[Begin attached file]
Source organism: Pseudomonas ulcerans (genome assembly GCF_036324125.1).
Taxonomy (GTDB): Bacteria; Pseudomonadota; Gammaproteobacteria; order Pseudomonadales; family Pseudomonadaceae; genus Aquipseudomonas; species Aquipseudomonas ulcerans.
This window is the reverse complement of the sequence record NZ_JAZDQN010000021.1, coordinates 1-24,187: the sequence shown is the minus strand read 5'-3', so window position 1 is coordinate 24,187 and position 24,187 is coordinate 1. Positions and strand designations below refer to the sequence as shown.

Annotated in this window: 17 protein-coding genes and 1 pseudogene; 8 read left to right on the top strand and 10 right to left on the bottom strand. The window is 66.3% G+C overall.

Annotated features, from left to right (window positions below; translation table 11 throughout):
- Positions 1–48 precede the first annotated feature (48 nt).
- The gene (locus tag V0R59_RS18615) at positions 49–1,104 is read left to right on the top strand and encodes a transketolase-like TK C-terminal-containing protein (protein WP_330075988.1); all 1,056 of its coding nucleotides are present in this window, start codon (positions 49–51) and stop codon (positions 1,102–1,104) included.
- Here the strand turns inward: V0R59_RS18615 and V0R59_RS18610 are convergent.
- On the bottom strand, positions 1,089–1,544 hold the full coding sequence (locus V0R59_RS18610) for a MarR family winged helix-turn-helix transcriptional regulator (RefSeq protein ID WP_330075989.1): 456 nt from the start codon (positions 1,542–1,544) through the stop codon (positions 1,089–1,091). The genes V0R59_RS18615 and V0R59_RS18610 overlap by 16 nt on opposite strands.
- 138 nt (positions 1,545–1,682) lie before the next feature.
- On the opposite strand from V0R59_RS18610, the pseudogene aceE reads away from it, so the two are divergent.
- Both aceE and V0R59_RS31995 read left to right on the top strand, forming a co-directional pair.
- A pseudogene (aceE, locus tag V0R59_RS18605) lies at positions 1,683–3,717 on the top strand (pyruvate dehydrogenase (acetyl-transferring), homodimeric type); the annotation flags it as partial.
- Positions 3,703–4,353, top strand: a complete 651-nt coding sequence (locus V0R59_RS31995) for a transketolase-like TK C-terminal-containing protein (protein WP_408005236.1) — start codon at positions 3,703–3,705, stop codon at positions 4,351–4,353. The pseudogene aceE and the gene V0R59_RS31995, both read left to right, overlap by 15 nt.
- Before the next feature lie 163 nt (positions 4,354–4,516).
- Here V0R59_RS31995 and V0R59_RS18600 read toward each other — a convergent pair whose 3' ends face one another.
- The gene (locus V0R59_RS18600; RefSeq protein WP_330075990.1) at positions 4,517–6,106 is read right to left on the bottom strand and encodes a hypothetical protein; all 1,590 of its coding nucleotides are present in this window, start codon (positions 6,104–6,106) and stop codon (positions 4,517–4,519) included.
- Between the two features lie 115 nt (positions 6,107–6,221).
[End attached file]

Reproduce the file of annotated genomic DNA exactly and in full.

Source organism: Pseudomonas ulcerans (genome assembly GCF_036324125.1).
Taxonomy (GTDB): Bacteria; Pseudomonadota; Gammaproteobacteria; order Pseudomonadales; family Pseudomonadaceae; genus Aquipseudomonas; species Aquipseudomonas ulcerans.
This window is the reverse complement of the sequence record NZ_JAZDQN010000021.1, coordinates 1-24,187: the sequence shown is the minus strand read 5'-3', so window position 1 is coordinate 24,187 and position 24,187 is coordinate 1. Positions and strand designations below refer to the sequence as shown.

Annotated in this window: 17 protein-coding genes and 1 pseudogene; 8 read left to right on the top strand and 10 right to left on the bottom strand. The window is 66.3% G+C overall.

Annotated features, from left to right (window positions below; translation table 11 throughout):
- Positions 1–48 precede the first annotated feature (48 nt).
- The gene (locus tag V0R59_RS18615) at positions 49–1,104 is read left to right on the top strand and encodes a transketolase-like TK C-terminal-containing protein (protein WP_330075988.1); all 1,056 of its coding nucleotides are present in this window, start codon (positions 49–51) and stop codon (positions 1,102–1,104) included.
- Here the strand turns inward: V0R59_RS18615 and V0R59_RS18610 are convergent.
- On the bottom strand, positions 1,089–1,544 hold the full coding sequence (locus V0R59_RS18610) for a MarR family winged helix-turn-helix transcriptional regulator (RefSeq protein ID WP_330075989.1): 456 nt from the start codon (positions 1,542–1,544) through the stop codon (positions 1,089–1,091). The genes V0R59_RS18615 and V0R59_RS18610 overlap by 16 nt on opposite strands.
- 138 nt (positions 1,545–1,682) lie before the next feature.
- On the opposite strand from V0R59_RS18610, the pseudogene aceE reads away from it, so the two are divergent.
- Both aceE and V0R59_RS31995 read left to right on the top strand, forming a co-directional pair.
- A pseudogene (aceE, locus tag V0R59_RS18605) lies at positions 1,683–3,717 on the top strand (pyruvate dehydrogenase (acetyl-transferring), homodimeric type); the annotation flags it as partial.
- Positions 3,703–4,353, top strand: a complete 651-nt coding sequence (locus V0R59_RS31995) for a transketolase-like TK C-terminal-containing protein (protein WP_408005236.1) — start codon at positions 3,703–3,705, stop codon at positions 4,351–4,353. The pseudogene aceE and the gene V0R59_RS31995, both read left to right, overlap by 15 nt.
- Before the next feature lie 163 nt (positions 4,354–4,516).
- Here V0R59_RS31995 and V0R59_RS18600 read toward each other — a convergent pair whose 3' ends face one another.
- The gene (locus V0R59_RS18600; RefSeq protein WP_330075990.1) at positions 4,517–6,106 is read right to left on the bottom strand and encodes a hypothetical protein; all 1,590 of its coding nucleotides are present in this window, start codon (positions 6,104–6,106) and stop codon (positions 4,517–4,519) included.
- Between the two features lie 115 nt (positions 6,107–6,221).